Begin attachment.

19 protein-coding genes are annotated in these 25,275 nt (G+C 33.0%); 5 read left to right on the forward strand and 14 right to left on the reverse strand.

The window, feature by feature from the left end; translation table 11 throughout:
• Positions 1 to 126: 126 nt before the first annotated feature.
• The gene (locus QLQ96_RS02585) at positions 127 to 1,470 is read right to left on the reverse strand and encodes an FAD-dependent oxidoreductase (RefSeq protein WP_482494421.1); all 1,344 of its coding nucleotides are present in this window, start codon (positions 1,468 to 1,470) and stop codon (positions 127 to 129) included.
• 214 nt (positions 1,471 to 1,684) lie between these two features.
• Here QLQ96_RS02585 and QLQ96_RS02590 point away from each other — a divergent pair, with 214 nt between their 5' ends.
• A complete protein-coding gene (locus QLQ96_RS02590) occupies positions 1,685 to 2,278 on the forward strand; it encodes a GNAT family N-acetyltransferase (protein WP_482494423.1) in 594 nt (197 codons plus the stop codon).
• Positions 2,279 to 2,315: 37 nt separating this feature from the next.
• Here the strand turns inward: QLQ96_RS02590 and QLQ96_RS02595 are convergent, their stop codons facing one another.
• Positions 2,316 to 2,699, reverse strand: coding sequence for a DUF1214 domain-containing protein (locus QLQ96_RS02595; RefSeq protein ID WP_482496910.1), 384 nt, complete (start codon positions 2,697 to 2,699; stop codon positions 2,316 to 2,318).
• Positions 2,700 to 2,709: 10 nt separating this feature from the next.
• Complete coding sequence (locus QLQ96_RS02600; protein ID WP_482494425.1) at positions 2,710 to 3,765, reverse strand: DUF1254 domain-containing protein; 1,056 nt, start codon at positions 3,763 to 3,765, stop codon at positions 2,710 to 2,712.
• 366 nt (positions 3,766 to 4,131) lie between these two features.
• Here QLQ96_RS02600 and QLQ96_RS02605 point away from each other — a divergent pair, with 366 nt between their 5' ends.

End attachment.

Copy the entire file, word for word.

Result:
19 protein-coding genes are annotated in these 25,275 nt (G+C 33.0%); 5 read left to right on the forward strand and 14 right to left on the reverse strand.

The window, feature by feature from the left end; translation table 11 throughout:
• Positions 1 to 126: 126 nt before the first annotated feature.
• The gene (locus QLQ96_RS02585) at positions 127 to 1,470 is read right to left on the reverse strand and encodes an FAD-dependent oxidoreductase (RefSeq protein WP_482494421.1); all 1,344 of its coding nucleotides are present in this window, start codon (positions 1,468 to 1,470) and stop codon (positions 127 to 129) included.
• 214 nt (positions 1,471 to 1,684) lie between these two features.
• Here QLQ96_RS02585 and QLQ96_RS02590 point away from each other — a divergent pair, with 214 nt between their 5' ends.
• A complete protein-coding gene (locus QLQ96_RS02590) occupies positions 1,685 to 2,278 on the forward strand; it encodes a GNAT family N-acetyltransferase (protein WP_482494423.1) in 594 nt (197 codons plus the stop codon).
• Positions 2,279 to 2,315: 37 nt separating this feature from the next.
• Here the strand turns inward: QLQ96_RS02590 and QLQ96_RS02595 are convergent, their stop codons facing one another.
• Positions 2,316 to 2,699, reverse strand: coding sequence for a DUF1214 domain-containing protein (locus QLQ96_RS02595; RefSeq protein ID WP_482496910.1), 384 nt, complete (start codon positions 2,697 to 2,699; stop codon positions 2,316 to 2,318).
• Positions 2,700 to 2,709: 10 nt separating this feature from the next.
• Complete coding sequence (locus QLQ96_RS02600; protein ID WP_482494425.1) at positions 2,710 to 3,765, reverse strand: DUF1254 domain-containing protein; 1,056 nt, start codon at positions 3,763 to 3,765, stop codon at positions 2,710 to 2,712.
• 366 nt (positions 3,766 to 4,131) lie between these two features.
• Here QLQ96_RS02600 and QLQ96_RS02605 point away from each other — a divergent pair, with 366 nt between their 5' ends.